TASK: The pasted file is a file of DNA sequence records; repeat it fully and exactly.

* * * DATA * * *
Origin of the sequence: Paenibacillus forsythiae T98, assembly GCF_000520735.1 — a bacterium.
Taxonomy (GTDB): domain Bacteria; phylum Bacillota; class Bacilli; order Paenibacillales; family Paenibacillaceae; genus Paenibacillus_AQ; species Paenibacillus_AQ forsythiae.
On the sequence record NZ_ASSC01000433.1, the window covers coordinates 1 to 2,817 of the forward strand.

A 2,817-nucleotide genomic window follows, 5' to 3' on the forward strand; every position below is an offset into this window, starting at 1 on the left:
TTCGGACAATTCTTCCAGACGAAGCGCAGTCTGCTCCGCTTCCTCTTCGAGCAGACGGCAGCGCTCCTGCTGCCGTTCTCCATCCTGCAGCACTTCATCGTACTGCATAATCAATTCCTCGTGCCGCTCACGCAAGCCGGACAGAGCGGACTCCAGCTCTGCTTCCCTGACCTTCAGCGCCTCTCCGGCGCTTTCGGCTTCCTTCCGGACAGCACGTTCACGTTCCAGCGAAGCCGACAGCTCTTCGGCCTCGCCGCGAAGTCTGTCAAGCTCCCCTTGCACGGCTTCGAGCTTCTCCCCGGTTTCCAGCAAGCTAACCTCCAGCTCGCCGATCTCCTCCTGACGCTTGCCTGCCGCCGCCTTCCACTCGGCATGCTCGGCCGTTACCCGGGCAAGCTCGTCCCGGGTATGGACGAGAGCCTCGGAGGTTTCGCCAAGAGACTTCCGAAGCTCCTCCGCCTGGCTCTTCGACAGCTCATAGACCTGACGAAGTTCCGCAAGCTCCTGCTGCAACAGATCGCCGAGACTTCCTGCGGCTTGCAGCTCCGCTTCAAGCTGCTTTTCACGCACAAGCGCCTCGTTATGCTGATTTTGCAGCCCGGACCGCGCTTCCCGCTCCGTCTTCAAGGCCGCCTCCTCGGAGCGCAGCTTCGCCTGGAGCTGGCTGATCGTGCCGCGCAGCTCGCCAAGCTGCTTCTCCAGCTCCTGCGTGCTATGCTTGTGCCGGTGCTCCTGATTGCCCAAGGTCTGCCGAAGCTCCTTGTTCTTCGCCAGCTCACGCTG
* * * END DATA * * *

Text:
Origin of the sequence: Paenibacillus forsythiae T98, assembly GCF_000520735.1 — a bacterium.
Taxonomy (GTDB): domain Bacteria; phylum Bacillota; class Bacilli; order Paenibacillales; family Paenibacillaceae; genus Paenibacillus_AQ; species Paenibacillus_AQ forsythiae.
On the sequence record NZ_ASSC01000433.1, the window covers coordinates 1 to 2,817 of the forward strand.

A 2,817-nucleotide genomic window follows, 5' to 3' on the forward strand; every position below is an offset into this window, starting at 1 on the left:
TTCGGACAATTCTTCCAGACGAAGCGCAGTCTGCTCCGCTTCCTCTTCGAGCAGACGGCAGCGCTCCTGCTGCCGTTCTCCATCCTGCAGCACTTCATCGTACTGCATAATCAATTCCTCGTGCCGCTCACGCAAGCCGGACAGAGCGGACTCCAGCTCTGCTTCCCTGACCTTCAGCGCCTCTCCGGCGCTTTCGGCTTCCTTCCGGACAGCACGTTCACGTTCCAGCGAAGCCGACAGCTCTTCGGCCTCGCCGCGAAGTCTGTCAAGCTCCCCTTGCACGGCTTCGAGCTTCTCCCCGGTTTCCAGCAAGCTAACCTCCAGCTCGCCGATCTCCTCCTGACGCTTGCCTGCCGCCGCCTTCCACTCGGCATGCTCGGCCGTTACCCGGGCAAGCTCGTCCCGGGTATGGACGAGAGCCTCGGAGGTTTCGCCAAGAGACTTCCGAAGCTCCTCCGCCTGGCTCTTCGACAGCTCATAGACCTGACGAAGTTCCGCAAGCTCCTGCTGCAACAGATCGCCGAGACTTCCTGCGGCTTGCAGCTCCGCTTCAAGCTGCTTTTCACGCACAAGCGCCTCGTTATGCTGATTTTGCAGCCCGGACCGCGCTTCCCGCTCCGTCTTCAAGGCCGCCTCCTCGGAGCGCAGCTTCGCCTGGAGCTGGCTGATCGTGCCGCGCAGCTCGCCAAGCTGCTTCTCCAGCTCCTGCGTGCTATGCTTGTGCCGGTGCTCCTGATTGCCCAAGGTCTGCCGAAGCTCCTTGTTCTTCGCCAGCTCACGCTG